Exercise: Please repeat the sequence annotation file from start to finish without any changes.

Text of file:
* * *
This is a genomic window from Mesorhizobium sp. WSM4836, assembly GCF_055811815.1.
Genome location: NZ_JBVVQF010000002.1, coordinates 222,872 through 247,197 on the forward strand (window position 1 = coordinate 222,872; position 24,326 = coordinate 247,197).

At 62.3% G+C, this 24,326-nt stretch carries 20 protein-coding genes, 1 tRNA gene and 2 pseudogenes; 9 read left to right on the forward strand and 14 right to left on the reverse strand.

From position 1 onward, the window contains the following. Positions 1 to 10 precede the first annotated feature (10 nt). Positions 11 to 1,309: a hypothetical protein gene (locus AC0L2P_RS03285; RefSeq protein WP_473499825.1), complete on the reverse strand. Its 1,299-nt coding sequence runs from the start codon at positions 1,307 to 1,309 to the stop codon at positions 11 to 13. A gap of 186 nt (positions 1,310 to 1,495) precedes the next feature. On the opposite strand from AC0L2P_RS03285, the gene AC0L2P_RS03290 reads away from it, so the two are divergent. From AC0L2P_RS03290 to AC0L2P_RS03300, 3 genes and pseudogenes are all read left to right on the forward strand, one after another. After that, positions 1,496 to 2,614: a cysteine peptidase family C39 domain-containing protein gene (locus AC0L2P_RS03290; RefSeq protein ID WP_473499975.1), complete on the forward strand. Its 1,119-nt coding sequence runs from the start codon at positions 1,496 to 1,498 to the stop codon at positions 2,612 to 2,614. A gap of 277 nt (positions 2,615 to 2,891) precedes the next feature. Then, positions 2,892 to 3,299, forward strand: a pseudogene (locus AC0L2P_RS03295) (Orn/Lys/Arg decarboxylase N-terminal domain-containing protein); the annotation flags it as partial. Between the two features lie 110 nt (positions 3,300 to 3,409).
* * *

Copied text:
This is a genomic window from Mesorhizobium sp. WSM4836, assembly GCF_055811815.1.
Genome location: NZ_JBVVQF010000002.1, coordinates 222,872 through 247,197 on the forward strand (window position 1 = coordinate 222,872; position 24,326 = coordinate 247,197).

At 62.3% G+C, this 24,326-nt stretch carries 20 protein-coding genes, 1 tRNA gene and 2 pseudogenes; 9 read left to right on the forward strand and 14 right to left on the reverse strand.

From position 1 onward, the window contains the following. Positions 1 to 10 precede the first annotated feature (10 nt). Positions 11 to 1,309: a hypothetical protein gene (locus AC0L2P_RS03285; RefSeq protein WP_473499825.1), complete on the reverse strand. Its 1,299-nt coding sequence runs from the start codon at positions 1,307 to 1,309 to the stop codon at positions 11 to 13. A gap of 186 nt (positions 1,310 to 1,495) precedes the next feature. On the opposite strand from AC0L2P_RS03285, the gene AC0L2P_RS03290 reads away from it, so the two are divergent. From AC0L2P_RS03290 to AC0L2P_RS03300, 3 genes and pseudogenes are all read left to right on the forward strand, one after another. After that, positions 1,496 to 2,614: a cysteine peptidase family C39 domain-containing protein gene (locus AC0L2P_RS03290; RefSeq protein ID WP_473499975.1), complete on the forward strand. Its 1,119-nt coding sequence runs from the start codon at positions 1,496 to 1,498 to the stop codon at positions 2,612 to 2,614. A gap of 277 nt (positions 2,615 to 2,891) precedes the next feature. Then, positions 2,892 to 3,299, forward strand: a pseudogene (locus AC0L2P_RS03295) (Orn/Lys/Arg decarboxylase N-terminal domain-containing protein); the annotation flags it as partial. Between the two features lie 110 nt (positions 3,300 to 3,409).